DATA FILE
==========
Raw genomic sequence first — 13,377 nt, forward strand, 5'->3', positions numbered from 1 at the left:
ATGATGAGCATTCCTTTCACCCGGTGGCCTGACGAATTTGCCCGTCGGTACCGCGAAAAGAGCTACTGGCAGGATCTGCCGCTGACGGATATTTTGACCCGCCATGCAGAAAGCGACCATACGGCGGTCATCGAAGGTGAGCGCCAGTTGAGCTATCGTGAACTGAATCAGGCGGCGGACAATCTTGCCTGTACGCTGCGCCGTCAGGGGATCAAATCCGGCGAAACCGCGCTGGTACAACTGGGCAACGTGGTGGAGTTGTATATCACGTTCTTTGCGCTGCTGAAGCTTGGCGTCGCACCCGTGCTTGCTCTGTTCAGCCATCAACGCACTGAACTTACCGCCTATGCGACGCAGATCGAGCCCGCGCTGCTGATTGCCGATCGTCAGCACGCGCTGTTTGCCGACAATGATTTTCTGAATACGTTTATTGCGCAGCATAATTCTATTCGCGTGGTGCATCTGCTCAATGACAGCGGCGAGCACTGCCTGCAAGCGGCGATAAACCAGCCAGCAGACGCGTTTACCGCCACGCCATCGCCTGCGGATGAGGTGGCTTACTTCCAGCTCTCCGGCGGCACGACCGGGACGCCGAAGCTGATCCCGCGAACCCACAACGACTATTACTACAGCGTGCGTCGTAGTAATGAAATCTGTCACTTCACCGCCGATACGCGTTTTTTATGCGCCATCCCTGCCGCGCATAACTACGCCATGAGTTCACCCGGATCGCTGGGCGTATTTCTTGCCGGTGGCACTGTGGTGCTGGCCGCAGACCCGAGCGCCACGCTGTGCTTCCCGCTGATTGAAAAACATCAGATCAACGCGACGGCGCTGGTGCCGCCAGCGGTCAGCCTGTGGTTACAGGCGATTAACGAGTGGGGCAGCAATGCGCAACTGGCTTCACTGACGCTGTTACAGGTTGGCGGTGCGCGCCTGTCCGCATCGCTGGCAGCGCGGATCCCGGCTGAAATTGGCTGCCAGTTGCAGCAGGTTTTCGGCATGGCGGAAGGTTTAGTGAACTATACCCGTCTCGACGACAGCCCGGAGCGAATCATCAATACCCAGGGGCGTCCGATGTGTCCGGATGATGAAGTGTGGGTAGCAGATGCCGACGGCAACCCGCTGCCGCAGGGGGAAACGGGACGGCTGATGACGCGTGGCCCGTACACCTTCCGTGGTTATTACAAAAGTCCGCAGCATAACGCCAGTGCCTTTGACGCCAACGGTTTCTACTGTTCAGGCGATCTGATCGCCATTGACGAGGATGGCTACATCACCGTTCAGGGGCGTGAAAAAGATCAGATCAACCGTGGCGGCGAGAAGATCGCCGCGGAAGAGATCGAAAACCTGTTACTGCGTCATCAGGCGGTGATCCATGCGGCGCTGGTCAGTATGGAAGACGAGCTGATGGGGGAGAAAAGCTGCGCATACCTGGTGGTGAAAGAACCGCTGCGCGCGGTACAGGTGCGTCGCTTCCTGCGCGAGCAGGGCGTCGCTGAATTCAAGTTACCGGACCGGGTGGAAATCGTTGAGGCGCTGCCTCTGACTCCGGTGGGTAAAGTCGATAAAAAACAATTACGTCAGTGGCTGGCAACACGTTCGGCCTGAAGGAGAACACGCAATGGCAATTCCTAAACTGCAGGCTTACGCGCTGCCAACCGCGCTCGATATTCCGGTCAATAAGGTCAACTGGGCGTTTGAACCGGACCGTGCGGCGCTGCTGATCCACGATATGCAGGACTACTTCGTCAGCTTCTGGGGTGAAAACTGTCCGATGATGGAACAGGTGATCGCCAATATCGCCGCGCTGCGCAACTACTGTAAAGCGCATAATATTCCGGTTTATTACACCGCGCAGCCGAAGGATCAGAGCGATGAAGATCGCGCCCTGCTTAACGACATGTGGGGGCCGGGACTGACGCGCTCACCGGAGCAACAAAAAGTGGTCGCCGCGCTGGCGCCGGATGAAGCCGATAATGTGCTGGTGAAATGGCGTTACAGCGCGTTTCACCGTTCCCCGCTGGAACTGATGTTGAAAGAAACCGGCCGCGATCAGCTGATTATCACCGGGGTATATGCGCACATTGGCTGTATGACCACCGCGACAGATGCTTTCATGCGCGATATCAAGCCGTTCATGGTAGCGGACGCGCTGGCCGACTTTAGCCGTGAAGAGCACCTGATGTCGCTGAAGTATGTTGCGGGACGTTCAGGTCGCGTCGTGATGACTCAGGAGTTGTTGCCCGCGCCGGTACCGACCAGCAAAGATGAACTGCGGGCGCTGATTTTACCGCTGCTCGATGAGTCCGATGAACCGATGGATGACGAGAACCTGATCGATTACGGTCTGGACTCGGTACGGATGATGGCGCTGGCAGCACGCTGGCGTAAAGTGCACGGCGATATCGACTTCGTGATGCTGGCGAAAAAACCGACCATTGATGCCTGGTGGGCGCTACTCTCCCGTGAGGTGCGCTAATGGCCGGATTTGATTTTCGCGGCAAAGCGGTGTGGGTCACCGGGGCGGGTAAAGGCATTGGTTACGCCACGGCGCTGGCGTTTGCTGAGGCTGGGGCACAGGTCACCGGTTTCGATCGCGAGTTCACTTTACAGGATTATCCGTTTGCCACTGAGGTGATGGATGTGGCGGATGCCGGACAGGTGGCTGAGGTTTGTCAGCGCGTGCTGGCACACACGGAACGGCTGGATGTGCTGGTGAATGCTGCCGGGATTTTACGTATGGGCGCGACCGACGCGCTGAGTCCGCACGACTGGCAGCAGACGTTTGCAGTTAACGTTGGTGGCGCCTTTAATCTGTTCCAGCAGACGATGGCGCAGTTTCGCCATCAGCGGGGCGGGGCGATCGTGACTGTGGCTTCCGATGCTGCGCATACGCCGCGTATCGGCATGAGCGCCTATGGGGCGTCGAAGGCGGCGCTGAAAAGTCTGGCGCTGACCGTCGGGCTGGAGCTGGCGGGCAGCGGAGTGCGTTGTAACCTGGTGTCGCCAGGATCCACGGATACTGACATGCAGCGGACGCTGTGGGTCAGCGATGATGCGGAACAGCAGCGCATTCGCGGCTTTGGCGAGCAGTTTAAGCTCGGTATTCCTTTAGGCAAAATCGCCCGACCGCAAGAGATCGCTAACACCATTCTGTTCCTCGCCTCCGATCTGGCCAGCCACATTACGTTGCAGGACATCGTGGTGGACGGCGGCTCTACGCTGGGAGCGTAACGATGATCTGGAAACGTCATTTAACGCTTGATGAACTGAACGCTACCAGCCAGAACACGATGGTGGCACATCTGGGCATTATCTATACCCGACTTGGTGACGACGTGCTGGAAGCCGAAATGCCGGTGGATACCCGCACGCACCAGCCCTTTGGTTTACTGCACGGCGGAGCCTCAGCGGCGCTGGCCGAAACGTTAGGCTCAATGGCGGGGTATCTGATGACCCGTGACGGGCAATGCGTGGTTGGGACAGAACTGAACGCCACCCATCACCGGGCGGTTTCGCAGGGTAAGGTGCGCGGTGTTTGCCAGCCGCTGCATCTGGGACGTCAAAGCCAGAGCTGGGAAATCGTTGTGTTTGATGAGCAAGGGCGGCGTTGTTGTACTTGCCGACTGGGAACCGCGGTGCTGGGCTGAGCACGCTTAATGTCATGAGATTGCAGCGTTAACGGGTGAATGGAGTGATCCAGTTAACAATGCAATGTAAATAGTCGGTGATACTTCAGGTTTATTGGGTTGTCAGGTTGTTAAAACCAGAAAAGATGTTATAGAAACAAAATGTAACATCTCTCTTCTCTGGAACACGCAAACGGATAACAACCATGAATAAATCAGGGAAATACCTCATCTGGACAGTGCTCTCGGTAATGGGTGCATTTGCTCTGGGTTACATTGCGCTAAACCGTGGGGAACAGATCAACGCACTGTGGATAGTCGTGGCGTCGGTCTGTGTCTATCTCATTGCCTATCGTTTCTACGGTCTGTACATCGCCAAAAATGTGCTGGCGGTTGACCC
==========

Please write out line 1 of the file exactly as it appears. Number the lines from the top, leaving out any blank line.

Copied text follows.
Raw genomic sequence first — 13,377 nt, forward strand, 5'->3', positions numbered from 1 at the left: